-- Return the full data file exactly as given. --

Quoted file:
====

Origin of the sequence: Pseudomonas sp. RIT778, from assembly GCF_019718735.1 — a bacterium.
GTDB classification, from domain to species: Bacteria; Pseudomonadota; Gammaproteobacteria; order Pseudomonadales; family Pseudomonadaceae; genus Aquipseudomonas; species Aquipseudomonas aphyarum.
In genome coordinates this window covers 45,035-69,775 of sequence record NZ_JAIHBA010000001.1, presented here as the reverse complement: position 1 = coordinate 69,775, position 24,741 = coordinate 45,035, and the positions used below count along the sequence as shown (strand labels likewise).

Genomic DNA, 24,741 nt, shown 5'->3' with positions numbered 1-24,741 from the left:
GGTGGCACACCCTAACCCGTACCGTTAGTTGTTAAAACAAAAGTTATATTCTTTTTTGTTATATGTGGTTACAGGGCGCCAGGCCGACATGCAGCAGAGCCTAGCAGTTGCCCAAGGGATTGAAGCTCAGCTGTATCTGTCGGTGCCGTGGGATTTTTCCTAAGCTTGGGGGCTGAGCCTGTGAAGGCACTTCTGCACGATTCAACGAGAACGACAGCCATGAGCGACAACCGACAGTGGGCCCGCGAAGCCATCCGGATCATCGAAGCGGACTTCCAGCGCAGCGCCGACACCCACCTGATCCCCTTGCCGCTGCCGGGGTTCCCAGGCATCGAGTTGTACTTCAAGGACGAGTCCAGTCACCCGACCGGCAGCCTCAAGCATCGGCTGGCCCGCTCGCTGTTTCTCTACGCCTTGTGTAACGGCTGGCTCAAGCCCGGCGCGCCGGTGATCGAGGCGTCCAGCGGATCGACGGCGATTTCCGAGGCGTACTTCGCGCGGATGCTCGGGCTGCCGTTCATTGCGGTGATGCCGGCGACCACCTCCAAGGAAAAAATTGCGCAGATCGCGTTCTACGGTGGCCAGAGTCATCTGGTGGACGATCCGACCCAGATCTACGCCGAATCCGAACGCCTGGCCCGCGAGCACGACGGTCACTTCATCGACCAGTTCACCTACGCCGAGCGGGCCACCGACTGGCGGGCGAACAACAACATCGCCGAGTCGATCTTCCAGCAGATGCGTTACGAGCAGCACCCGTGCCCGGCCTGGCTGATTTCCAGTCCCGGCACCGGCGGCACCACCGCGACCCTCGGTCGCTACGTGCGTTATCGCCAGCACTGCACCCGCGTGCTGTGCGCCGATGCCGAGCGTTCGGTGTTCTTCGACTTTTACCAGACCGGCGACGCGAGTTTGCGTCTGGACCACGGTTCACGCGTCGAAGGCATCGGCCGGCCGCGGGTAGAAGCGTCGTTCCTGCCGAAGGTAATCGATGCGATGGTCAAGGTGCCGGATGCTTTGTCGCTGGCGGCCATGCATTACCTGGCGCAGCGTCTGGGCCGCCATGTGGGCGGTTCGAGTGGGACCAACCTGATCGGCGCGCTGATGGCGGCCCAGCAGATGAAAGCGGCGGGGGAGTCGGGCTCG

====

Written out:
Origin of the sequence: Pseudomonas sp. RIT778, from assembly GCF_019718735.1 — a bacterium.
GTDB classification, from domain to species: Bacteria; Pseudomonadota; Gammaproteobacteria; order Pseudomonadales; family Pseudomonadaceae; genus Aquipseudomonas; species Aquipseudomonas aphyarum.
In genome coordinates this window covers 45,035-69,775 of sequence record NZ_JAIHBA010000001.1, presented here as the reverse complement: position 1 = coordinate 69,775, position 24,741 = coordinate 45,035, and the positions used below count along the sequence as shown (strand labels likewise).

Genomic DNA, 24,741 nt, shown 5'->3' with positions numbered 1-24,741 from the left:
GGTGGCACACCCTAACCCGTACCGTTAGTTGTTAAAACAAAAGTTATATTCTTTTTTGTTATATGTGGTTACAGGGCGCCAGGCCGACATGCAGCAGAGCCTAGCAGTTGCCCAAGGGATTGAAGCTCAGCTGTATCTGTCGGTGCCGTGGGATTTTTCCTAAGCTTGGGGGCTGAGCCTGTGAAGGCACTTCTGCACGATTCAACGAGAACGACAGCCATGAGCGACAACCGACAGTGGGCCCGCGAAGCCATCCGGATCATCGAAGCGGACTTCCAGCGCAGCGCCGACACCCACCTGATCCCCTTGCCGCTGCCGGGGTTCCCAGGCATCGAGTTGTACTTCAAGGACGAGTCCAGTCACCCGACCGGCAGCCTCAAGCATCGGCTGGCCCGCTCGCTGTTTCTCTACGCCTTGTGTAACGGCTGGCTCAAGCCCGGCGCGCCGGTGATCGAGGCGTCCAGCGGATCGACGGCGATTTCCGAGGCGTACTTCGCGCGGATGCTCGGGCTGCCGTTCATTGCGGTGATGCCGGCGACCACCTCCAAGGAAAAAATTGCGCAGATCGCGTTCTACGGTGGCCAGAGTCATCTGGTGGACGATCCGACCCAGATCTACGCCGAATCCGAACGCCTGGCCCGCGAGCACGACGGTCACTTCATCGACCAGTTCACCTACGCCGAGCGGGCCACCGACTGGCGGGCGAACAACAACATCGCCGAGTCGATCTTCCAGCAGATGCGTTACGAGCAGCACCCGTGCCCGGCCTGGCTGATTTCCAGTCCCGGCACCGGCGGCACCACCGCGACCCTCGGTCGCTACGTGCGTTATCGCCAGCACTGCACCCGCGTGCTGTGCGCCGATGCCGAGCGTTCGGTGTTCTTCGACTTTTACCAGACCGGCGACGCGAGTTTGCGTCTGGACCACGGTTCACGCGTCGAAGGCATCGGCCGGCCGCGGGTAGAAGCGTCGTTCCTGCCGAAGGTAATCGATGCGATGGTCAAGGTGCCGGATGCTTTGTCGCTGGCGGCCATGCATTACCTGGCGCAGCGTCTGGGCCGCCATGTGGGCGGTTCGAGTGGGACCAACCTGATCGGCGCGCTGATGGCGGCCCAGCAGATGAAAGCGGCGGGGGAGTCGGGCTCG